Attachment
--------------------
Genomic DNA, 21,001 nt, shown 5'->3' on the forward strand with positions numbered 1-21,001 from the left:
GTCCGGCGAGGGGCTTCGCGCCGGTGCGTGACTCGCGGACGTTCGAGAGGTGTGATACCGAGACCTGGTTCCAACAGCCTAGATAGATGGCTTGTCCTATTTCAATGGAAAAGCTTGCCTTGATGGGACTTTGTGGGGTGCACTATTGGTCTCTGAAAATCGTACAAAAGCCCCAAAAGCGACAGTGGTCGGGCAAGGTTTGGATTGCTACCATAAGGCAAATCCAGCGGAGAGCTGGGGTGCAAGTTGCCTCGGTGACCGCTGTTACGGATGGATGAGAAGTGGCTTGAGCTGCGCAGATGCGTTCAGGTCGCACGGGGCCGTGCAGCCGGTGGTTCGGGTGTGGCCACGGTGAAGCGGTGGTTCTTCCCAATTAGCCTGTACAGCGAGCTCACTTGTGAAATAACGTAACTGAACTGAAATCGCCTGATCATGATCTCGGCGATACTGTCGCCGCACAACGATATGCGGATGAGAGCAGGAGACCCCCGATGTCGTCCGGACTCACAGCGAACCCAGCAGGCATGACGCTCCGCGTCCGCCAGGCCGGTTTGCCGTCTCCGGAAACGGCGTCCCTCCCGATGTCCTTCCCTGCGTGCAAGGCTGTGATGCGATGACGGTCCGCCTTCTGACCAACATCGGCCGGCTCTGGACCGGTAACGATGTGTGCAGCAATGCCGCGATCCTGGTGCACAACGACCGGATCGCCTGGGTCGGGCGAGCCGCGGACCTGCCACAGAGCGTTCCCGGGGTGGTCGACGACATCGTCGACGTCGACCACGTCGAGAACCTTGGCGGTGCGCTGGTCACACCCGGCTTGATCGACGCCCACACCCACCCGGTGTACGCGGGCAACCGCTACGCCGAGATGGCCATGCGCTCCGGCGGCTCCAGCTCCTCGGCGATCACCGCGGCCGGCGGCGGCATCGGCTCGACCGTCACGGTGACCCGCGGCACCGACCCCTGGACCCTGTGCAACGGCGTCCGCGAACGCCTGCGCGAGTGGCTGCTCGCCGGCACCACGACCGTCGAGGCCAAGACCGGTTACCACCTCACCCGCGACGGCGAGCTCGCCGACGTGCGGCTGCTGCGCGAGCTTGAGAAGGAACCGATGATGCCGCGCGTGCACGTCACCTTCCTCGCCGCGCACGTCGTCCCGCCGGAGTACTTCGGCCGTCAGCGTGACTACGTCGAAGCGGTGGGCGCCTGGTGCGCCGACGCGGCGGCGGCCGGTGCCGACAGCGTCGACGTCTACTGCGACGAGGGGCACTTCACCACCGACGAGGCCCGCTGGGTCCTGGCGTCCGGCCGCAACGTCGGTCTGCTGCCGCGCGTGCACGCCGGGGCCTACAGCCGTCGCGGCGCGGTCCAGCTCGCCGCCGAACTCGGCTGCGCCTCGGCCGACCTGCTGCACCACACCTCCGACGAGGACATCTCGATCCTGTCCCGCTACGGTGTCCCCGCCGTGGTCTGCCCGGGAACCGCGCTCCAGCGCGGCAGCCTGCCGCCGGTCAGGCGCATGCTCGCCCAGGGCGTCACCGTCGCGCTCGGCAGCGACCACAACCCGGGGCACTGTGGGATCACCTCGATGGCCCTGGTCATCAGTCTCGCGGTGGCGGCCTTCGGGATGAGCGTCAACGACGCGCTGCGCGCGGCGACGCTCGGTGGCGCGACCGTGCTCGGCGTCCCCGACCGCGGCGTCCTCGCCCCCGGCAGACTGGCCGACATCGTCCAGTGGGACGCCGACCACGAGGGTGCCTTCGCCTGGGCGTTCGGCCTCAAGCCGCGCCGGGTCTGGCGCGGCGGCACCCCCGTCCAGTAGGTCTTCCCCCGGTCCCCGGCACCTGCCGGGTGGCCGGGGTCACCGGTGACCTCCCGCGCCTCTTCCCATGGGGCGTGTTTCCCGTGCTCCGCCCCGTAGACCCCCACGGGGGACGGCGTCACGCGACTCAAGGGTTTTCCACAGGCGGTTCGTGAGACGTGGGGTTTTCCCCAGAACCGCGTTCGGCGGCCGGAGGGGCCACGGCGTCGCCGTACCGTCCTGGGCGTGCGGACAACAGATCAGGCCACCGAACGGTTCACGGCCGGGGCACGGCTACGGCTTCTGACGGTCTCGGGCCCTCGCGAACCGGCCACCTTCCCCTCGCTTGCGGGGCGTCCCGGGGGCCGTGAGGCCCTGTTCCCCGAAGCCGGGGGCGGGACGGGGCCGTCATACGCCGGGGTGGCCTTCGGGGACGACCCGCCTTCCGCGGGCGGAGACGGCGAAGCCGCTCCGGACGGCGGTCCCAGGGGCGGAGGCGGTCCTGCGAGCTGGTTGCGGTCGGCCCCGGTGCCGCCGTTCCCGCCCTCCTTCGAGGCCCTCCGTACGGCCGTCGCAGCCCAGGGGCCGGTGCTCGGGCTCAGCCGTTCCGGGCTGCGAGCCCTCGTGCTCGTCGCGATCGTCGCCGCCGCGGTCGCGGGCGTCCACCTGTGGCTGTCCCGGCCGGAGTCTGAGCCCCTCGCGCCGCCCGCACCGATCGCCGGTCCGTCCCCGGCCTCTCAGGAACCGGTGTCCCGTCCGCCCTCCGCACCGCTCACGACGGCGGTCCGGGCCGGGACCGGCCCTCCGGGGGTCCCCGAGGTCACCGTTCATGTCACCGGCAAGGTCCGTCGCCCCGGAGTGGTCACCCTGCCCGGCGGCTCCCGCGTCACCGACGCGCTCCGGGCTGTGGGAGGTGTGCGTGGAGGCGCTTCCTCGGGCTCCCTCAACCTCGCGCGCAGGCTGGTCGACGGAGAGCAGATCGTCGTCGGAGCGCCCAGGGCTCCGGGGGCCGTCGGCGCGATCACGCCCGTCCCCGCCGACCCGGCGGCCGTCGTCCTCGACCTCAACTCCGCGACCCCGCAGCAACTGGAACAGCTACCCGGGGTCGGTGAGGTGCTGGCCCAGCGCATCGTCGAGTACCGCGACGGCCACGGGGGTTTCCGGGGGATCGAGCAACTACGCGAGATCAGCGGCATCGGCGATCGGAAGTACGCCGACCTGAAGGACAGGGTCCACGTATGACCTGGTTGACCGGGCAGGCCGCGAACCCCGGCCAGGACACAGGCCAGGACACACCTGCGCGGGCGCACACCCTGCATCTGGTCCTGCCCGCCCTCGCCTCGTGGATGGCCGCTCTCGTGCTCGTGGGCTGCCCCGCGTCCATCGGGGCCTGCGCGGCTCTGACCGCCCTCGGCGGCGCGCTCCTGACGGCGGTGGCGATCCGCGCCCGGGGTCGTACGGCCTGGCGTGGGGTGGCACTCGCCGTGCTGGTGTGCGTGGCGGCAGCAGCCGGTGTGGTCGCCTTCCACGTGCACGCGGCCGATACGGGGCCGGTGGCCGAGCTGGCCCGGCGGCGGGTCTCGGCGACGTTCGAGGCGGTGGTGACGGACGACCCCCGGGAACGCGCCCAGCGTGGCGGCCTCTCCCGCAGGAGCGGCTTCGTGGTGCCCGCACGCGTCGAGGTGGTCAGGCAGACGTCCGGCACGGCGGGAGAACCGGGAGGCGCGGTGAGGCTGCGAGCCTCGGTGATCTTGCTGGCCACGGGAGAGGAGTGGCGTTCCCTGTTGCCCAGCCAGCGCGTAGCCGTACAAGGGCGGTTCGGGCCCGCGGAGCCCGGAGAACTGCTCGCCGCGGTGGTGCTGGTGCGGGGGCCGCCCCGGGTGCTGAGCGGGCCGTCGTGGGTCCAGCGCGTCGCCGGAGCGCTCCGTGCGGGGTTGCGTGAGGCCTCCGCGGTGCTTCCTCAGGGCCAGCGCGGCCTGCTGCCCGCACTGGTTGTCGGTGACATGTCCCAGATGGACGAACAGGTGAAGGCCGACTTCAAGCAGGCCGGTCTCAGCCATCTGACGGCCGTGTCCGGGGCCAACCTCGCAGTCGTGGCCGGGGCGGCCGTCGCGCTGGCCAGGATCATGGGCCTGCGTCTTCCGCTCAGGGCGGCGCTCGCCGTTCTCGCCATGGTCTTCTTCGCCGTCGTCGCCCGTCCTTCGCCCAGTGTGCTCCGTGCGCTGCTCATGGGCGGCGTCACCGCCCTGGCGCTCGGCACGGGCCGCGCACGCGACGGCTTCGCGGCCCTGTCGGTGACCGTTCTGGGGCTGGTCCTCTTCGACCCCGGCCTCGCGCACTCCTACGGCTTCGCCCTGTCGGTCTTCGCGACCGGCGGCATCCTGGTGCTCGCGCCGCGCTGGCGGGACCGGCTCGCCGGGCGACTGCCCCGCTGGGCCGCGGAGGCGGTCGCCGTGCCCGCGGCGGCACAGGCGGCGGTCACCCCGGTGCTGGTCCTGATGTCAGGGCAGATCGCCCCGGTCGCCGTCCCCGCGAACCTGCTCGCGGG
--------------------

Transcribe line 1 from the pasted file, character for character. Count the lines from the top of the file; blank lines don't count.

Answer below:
Genomic DNA, 21,001 nt, shown 5'->3' on the forward strand with positions numbered 1-21,001 from the left: